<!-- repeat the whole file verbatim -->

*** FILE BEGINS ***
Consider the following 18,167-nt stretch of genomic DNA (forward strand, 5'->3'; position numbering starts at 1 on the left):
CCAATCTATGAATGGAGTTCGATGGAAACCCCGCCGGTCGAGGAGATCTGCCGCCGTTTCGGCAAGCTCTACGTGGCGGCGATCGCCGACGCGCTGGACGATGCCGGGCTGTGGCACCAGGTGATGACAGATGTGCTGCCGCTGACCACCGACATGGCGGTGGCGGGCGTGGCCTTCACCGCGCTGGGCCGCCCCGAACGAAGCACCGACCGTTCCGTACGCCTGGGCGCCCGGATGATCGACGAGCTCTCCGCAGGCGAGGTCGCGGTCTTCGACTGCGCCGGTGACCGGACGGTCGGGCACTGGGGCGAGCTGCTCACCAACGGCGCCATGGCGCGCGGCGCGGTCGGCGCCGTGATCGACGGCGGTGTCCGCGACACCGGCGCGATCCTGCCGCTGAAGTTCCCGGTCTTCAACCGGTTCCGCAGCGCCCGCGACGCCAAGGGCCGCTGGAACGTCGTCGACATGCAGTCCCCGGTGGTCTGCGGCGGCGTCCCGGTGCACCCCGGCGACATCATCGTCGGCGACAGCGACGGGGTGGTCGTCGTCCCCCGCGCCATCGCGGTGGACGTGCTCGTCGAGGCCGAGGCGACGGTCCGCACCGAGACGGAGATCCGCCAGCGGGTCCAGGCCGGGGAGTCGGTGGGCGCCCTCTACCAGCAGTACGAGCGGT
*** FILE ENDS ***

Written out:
Consider the following 18,167-nt stretch of genomic DNA (forward strand, 5'->3'; position numbering starts at 1 on the left):
CCAATCTATGAATGGAGTTCGATGGAAACCCCGCCGGTCGAGGAGATCTGCCGCCGTTTCGGCAAGCTCTACGTGGCGGCGATCGCCGACGCGCTGGACGATGCCGGGCTGTGGCACCAGGTGATGACAGATGTGCTGCCGCTGACCACCGACATGGCGGTGGCGGGCGTGGCCTTCACCGCGCTGGGCCGCCCCGAACGAAGCACCGACCGTTCCGTACGCCTGGGCGCCCGGATGATCGACGAGCTCTCCGCAGGCGAGGTCGCGGTCTTCGACTGCGCCGGTGACCGGACGGTCGGGCACTGGGGCGAGCTGCTCACCAACGGCGCCATGGCGCGCGGCGCGGTCGGCGCCGTGATCGACGGCGGTGTCCGCGACACCGGCGCGATCCTGCCGCTGAAGTTCCCGGTCTTCAACCGGTTCCGCAGCGCCCGCGACGCCAAGGGCCGCTGGAACGTCGTCGACATGCAGTCCCCGGTGGTCTGCGGCGGCGTCCCGGTGCACCCCGGCGACATCATCGTCGGCGACAGCGACGGGGTGGTCGTCGTCCCCCGCGCCATCGCGGTGGACGTGCTCGTCGAGGCCGAGGCGACGGTCCGCACCGAGACGGAGATCCGCCAGCGGGTCCAGGCCGGGGAGTCGGTGGGCGCCCTCTACCAGCAGTACGAGCGGT